“It’s hard to say how much,” he says. “The launch itself, we weren’t paying for the launch itself. But we obviously had invested about a $100,000 or so at minimum in the development of the satellite.”

Local News

Space Exploration Learning Center Opens At Shawnee

On the 25th anniversary of the Space Shuttle Challenger explosion, the Academy at Shawnee in Louisville celebrated the opening of an academic program inspired by the mission.

The Challenger Learning Center is intended to make science and math education more interesting by showing how the subjects are used in space exploration. Challenger astronaut Norman Thagard directed a learning center in Florida. He says the goal is not to inspire students to be astronauts, but to make them interested in science.

“The kids, if you ask them after they come through it, they’re all excited,” he says. “What they learn is science and engineering are fun and they may never have known that until they go through the experience. And they find out what it is and they go through it in an environment that excites them.”

This is the 48th Challenger Learning Center in the country. Mayor Greg Fischer says it’s an important step in improving students’ aptitude in math and science, since the United States has slipped in recent years.

“We used to be number one in everything,” he says. “Now we’re 10 or 20 or 30 and we say ‘How is this happening? ‘Well, sometimes it’s good old-fashioned things like we get outworked. Sometimes we don’t provide all the opportunities we should provide.”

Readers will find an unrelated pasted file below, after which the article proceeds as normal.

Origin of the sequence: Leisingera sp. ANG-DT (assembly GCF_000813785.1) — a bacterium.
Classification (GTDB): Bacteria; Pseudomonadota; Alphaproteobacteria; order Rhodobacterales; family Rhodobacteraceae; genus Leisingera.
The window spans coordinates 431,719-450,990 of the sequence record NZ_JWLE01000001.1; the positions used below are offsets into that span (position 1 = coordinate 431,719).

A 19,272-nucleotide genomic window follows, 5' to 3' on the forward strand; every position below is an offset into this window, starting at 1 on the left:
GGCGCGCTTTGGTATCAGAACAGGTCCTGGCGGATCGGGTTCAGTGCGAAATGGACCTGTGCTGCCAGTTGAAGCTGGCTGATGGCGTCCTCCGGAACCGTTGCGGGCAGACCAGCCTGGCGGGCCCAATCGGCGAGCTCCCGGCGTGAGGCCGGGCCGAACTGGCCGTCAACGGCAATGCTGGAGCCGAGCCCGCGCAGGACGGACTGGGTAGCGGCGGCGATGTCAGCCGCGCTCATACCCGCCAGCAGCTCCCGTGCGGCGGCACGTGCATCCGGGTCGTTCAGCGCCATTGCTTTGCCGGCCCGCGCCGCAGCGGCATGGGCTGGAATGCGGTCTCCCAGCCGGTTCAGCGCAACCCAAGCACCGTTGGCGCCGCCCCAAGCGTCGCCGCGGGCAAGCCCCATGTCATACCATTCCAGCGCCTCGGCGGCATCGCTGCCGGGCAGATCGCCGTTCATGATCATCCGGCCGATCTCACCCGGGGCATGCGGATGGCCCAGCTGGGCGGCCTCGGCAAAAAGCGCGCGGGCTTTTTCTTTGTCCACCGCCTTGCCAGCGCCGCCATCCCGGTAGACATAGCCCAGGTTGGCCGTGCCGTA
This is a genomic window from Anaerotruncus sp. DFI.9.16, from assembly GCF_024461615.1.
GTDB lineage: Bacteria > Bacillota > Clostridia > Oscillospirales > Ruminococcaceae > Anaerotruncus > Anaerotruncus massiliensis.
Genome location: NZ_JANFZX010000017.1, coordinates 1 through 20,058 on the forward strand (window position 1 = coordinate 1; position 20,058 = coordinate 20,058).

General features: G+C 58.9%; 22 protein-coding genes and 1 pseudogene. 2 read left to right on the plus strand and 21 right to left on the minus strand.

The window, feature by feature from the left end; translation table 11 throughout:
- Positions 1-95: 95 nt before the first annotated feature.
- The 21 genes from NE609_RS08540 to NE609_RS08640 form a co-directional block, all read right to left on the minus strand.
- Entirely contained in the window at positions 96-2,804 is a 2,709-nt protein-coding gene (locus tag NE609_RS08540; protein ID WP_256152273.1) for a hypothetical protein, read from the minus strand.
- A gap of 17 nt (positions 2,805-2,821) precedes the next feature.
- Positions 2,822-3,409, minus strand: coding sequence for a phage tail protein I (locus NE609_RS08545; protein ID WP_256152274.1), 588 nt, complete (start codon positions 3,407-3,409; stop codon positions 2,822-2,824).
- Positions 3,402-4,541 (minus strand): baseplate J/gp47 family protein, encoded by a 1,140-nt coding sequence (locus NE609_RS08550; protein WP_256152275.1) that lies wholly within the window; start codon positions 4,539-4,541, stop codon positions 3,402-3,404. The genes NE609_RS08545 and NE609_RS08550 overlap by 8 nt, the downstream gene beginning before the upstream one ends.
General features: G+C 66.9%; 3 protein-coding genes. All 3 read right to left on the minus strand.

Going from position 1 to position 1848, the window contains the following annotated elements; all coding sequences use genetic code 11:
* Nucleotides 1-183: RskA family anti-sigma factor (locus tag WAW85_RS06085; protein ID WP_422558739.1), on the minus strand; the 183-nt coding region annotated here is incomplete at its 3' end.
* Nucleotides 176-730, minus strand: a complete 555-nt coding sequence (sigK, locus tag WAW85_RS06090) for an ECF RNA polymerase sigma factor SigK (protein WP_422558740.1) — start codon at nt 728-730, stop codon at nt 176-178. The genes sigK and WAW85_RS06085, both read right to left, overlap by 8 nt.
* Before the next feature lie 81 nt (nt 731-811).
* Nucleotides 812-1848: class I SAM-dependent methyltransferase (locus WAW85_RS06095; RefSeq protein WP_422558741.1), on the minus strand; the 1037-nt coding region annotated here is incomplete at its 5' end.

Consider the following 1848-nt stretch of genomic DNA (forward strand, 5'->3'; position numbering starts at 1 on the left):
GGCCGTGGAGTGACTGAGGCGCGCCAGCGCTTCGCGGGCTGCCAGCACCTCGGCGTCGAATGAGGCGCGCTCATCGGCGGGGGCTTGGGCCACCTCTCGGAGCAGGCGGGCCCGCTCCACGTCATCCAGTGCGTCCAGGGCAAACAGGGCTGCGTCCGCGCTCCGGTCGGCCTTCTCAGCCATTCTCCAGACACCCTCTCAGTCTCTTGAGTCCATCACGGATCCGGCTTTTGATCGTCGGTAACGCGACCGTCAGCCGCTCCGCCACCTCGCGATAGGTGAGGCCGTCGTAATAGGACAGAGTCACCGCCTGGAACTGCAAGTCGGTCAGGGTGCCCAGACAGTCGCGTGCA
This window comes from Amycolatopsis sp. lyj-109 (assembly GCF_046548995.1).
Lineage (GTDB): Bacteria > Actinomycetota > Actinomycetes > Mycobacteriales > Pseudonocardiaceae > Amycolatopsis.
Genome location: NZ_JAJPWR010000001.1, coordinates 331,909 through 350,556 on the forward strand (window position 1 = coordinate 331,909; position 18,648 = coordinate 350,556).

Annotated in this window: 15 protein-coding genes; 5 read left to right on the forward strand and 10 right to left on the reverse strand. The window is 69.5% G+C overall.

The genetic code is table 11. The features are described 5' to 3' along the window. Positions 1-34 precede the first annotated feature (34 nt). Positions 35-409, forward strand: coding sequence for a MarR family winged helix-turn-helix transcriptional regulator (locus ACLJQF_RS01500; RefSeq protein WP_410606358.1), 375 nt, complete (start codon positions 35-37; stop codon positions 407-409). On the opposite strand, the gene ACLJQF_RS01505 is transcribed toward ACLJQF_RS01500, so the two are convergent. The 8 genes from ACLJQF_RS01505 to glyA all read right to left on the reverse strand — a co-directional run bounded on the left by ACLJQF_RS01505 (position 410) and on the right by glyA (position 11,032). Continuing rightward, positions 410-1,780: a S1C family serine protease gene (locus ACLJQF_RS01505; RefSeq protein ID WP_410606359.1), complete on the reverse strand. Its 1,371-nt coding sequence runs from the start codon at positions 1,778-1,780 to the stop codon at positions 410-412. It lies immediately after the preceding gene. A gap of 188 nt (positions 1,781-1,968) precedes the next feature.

Shawnee principal Keith Look says it’s one of several initiatives that will improve the school and the surrounding neighborhood.

“West Louisville is a special place. We now have a new anchor to the west Market Street corridor project. We have the future development of a science triangle between us and the Science Center and the planetarium. We have put all sorts of things on the map and new pictures,” he says.

A group of students at Shawnee has developed a project that will be sent into space on the last shuttle mission

Local News

Three Kentucky Space Payloads Headed To Space Station

An unmanned Japanese Spacecraft will launch Saturday with three payloads from the Kentucky Space scientific association on board.

The payloads each contain a science experiment organized by a school or business. They are based on technology developed by Kentucky Space and the NanoRacks company.

The payloads will remain on the International Space Station for several months. Kentucky Space sent several experiments to the station last year, and several more are planned for this year. President Kris Kimel says each experiment benefits the commonwealth. “For us to have this kind of access to the International Space Station—which is quite rare—and to have regular flight opportunities to space station with this partnership with NanoRacks has opened up a whole new array of new research and commercial and education opportunities for Kentucky,” he says.

“We are finding information out that, in some cases in the biomedical area, that we think has the potential to be game-changing for the further development of certain kinds of drugs and even medical procedures, perhaps on the issue of tissue regeneration or things of that nature.”